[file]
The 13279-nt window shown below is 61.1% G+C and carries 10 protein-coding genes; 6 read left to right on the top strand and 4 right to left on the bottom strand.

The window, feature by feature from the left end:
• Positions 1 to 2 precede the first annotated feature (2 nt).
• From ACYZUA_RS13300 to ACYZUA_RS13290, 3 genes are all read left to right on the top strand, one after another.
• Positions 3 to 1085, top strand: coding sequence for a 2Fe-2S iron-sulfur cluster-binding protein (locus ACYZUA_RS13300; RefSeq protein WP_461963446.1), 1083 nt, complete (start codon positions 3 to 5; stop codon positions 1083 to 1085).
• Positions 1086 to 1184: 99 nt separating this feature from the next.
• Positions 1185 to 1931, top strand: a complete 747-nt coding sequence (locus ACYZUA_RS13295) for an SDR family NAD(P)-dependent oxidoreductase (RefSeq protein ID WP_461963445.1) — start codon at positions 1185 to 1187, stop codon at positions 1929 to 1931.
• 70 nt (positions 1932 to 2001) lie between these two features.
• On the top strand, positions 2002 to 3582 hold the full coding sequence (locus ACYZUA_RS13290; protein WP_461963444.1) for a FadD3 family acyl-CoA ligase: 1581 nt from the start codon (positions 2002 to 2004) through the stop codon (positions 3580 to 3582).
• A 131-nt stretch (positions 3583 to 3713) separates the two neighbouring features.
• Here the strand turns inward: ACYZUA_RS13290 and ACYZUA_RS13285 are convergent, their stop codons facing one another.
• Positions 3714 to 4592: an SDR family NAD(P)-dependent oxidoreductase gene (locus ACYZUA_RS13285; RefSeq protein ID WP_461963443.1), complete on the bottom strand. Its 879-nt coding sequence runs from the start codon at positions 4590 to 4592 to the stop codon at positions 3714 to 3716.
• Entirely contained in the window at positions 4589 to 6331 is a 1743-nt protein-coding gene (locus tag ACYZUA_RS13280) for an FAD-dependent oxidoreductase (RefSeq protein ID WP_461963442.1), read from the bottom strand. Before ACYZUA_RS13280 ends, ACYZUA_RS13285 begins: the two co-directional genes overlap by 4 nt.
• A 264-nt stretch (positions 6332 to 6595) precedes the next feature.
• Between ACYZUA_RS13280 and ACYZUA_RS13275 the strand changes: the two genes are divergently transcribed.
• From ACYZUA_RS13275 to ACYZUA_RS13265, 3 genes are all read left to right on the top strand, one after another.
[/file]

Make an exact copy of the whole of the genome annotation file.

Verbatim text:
The 13279-nt window shown below is 61.1% G+C and carries 10 protein-coding genes; 6 read left to right on the top strand and 4 right to left on the bottom strand.

The window, feature by feature from the left end:
• Positions 1 to 2 precede the first annotated feature (2 nt).
• From ACYZUA_RS13300 to ACYZUA_RS13290, 3 genes are all read left to right on the top strand, one after another.
• Positions 3 to 1085, top strand: coding sequence for a 2Fe-2S iron-sulfur cluster-binding protein (locus ACYZUA_RS13300; RefSeq protein WP_461963446.1), 1083 nt, complete (start codon positions 3 to 5; stop codon positions 1083 to 1085).
• Positions 1086 to 1184: 99 nt separating this feature from the next.
• Positions 1185 to 1931, top strand: a complete 747-nt coding sequence (locus ACYZUA_RS13295) for an SDR family NAD(P)-dependent oxidoreductase (RefSeq protein ID WP_461963445.1) — start codon at positions 1185 to 1187, stop codon at positions 1929 to 1931.
• 70 nt (positions 1932 to 2001) lie between these two features.
• On the top strand, positions 2002 to 3582 hold the full coding sequence (locus ACYZUA_RS13290; protein WP_461963444.1) for a FadD3 family acyl-CoA ligase: 1581 nt from the start codon (positions 2002 to 2004) through the stop codon (positions 3580 to 3582).
• A 131-nt stretch (positions 3583 to 3713) separates the two neighbouring features.
• Here the strand turns inward: ACYZUA_RS13290 and ACYZUA_RS13285 are convergent, their stop codons facing one another.
• Positions 3714 to 4592: an SDR family NAD(P)-dependent oxidoreductase gene (locus ACYZUA_RS13285; RefSeq protein ID WP_461963443.1), complete on the bottom strand. Its 879-nt coding sequence runs from the start codon at positions 4590 to 4592 to the stop codon at positions 3714 to 3716.
• Entirely contained in the window at positions 4589 to 6331 is a 1743-nt protein-coding gene (locus tag ACYZUA_RS13280) for an FAD-dependent oxidoreductase (RefSeq protein ID WP_461963442.1), read from the bottom strand. Before ACYZUA_RS13280 ends, ACYZUA_RS13285 begins: the two co-directional genes overlap by 4 nt.
• A 264-nt stretch (positions 6332 to 6595) precedes the next feature.
• Between ACYZUA_RS13280 and ACYZUA_RS13275 the strand changes: the two genes are divergently transcribed.
• From ACYZUA_RS13275 to ACYZUA_RS13265, 3 genes are all read left to right on the top strand, one after another.